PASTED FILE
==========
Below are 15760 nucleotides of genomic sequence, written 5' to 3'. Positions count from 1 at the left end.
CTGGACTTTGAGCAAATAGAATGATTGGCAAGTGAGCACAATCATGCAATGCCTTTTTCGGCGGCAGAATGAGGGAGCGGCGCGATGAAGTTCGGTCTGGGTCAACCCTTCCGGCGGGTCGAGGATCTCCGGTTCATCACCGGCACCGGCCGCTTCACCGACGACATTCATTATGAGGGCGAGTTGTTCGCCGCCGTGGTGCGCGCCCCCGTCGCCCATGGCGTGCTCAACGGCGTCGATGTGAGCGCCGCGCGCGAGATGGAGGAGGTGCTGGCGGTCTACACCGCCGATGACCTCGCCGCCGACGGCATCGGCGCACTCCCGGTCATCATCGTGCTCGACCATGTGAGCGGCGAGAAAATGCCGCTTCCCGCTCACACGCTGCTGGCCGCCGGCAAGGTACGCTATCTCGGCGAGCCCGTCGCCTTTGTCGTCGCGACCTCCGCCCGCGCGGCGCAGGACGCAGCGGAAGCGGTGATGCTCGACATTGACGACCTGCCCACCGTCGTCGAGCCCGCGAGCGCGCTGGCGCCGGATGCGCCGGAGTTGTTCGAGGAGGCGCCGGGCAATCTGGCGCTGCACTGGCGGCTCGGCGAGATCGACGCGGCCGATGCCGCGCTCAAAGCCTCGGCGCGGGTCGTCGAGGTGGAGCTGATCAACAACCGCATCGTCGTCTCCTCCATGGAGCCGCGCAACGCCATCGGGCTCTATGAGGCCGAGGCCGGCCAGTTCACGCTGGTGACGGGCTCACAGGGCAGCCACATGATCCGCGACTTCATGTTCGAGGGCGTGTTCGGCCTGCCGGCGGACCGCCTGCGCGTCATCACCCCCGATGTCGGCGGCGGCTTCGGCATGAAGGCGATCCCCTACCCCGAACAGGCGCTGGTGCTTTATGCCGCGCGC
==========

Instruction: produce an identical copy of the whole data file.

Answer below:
Below are 15760 nucleotides of genomic sequence, written 5' to 3'. Positions count from 1 at the left end.
CTGGACTTTGAGCAAATAGAATGATTGGCAAGTGAGCACAATCATGCAATGCCTTTTTCGGCGGCAGAATGAGGGAGCGGCGCGATGAAGTTCGGTCTGGGTCAACCCTTCCGGCGGGTCGAGGATCTCCGGTTCATCACCGGCACCGGCCGCTTCACCGACGACATTCATTATGAGGGCGAGTTGTTCGCCGCCGTGGTGCGCGCCCCCGTCGCCCATGGCGTGCTCAACGGCGTCGATGTGAGCGCCGCGCGCGAGATGGAGGAGGTGCTGGCGGTCTACACCGCCGATGACCTCGCCGCCGACGGCATCGGCGCACTCCCGGTCATCATCGTGCTCGACCATGTGAGCGGCGAGAAAATGCCGCTTCCCGCTCACACGCTGCTGGCCGCCGGCAAGGTACGCTATCTCGGCGAGCCCGTCGCCTTTGTCGTCGCGACCTCCGCCCGCGCGGCGCAGGACGCAGCGGAAGCGGTGATGCTCGACATTGACGACCTGCCCACCGTCGTCGAGCCCGCGAGCGCGCTGGCGCCGGATGCGCCGGAGTTGTTCGAGGAGGCGCCGGGCAATCTGGCGCTGCACTGGCGGCTCGGCGAGATCGACGCGGCCGATGCCGCGCTCAAAGCCTCGGCGCGGGTCGTCGAGGTGGAGCTGATCAACAACCGCATCGTCGTCTCCTCCATGGAGCCGCGCAACGCCATCGGGCTCTATGAGGCCGAGGCCGGCCAGTTCACGCTGGTGACGGGCTCACAGGGCAGCCACATGATCCGCGACTTCATGTTCGAGGGCGTGTTCGGCCTGCCGGCGGACCGCCTGCGCGTCATCACCCCCGATGTCGGCGGCGGCTTCGGCATGAAGGCGATCCCCTACCCCGAACAGGCGCTGGTGCTTTATGCCGCGCGC